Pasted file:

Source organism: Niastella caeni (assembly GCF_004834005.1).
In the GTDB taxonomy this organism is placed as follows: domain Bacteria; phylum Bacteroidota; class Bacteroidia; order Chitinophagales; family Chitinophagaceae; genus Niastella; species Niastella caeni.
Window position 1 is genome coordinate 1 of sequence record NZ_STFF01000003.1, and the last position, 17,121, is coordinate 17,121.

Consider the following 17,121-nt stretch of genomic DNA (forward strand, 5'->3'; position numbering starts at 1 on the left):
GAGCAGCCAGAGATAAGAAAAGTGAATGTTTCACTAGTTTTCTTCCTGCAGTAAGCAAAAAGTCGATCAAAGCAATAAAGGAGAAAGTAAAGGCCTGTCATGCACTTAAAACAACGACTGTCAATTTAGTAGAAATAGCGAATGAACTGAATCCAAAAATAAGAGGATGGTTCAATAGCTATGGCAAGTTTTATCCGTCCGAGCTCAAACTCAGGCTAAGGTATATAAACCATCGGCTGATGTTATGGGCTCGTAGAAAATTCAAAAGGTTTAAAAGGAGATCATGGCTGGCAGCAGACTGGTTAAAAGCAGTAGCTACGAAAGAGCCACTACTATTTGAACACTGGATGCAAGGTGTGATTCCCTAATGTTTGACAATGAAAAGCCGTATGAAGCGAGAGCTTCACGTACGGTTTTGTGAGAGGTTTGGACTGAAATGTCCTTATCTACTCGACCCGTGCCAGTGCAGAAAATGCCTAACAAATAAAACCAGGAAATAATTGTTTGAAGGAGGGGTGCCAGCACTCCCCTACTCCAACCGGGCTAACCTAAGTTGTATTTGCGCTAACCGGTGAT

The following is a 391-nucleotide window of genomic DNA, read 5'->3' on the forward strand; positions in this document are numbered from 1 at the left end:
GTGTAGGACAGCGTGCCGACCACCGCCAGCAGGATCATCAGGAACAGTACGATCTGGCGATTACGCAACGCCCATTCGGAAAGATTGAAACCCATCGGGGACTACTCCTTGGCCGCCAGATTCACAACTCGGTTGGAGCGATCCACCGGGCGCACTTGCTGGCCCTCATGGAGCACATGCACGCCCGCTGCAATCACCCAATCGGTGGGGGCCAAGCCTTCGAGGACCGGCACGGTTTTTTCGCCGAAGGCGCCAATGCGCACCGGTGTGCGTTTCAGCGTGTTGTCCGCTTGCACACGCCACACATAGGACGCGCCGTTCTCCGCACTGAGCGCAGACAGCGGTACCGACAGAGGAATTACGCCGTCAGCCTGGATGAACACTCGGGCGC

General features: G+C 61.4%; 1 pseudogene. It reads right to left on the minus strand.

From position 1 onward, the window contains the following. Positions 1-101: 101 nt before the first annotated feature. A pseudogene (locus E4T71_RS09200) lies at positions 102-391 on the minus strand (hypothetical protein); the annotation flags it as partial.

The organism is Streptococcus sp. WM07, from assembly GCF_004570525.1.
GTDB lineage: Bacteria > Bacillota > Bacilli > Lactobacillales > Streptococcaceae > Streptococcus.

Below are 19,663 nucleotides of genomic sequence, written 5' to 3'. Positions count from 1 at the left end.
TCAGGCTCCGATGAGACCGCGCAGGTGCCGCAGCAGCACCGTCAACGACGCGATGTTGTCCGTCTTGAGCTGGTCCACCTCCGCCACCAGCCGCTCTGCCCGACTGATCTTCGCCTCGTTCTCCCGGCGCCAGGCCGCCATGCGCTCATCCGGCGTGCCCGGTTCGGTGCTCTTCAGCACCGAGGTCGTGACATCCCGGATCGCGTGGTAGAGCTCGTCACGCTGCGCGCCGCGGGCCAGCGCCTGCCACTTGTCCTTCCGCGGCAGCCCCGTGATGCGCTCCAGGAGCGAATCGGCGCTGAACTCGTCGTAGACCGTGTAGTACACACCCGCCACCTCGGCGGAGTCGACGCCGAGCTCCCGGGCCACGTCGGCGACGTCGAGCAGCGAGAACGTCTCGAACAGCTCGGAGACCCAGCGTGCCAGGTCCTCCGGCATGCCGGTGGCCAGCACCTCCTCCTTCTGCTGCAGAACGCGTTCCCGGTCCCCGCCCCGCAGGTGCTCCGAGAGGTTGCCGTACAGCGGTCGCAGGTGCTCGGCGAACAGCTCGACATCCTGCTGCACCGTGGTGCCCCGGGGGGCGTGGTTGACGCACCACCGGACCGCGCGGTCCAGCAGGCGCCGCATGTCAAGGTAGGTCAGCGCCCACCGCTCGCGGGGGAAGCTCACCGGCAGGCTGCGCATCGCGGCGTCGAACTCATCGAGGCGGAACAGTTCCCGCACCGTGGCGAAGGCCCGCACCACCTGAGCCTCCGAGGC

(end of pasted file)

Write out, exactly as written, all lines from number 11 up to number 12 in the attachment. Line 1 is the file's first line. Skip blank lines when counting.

GTDB lineage: Bacteria > Bacillota > Bacilli > Lactobacillales > Streptococcaceae > Streptococcus.

Below are 19,663 nucleotides of genomic sequence, written 5' to 3'. Positions count from 1 at the left end.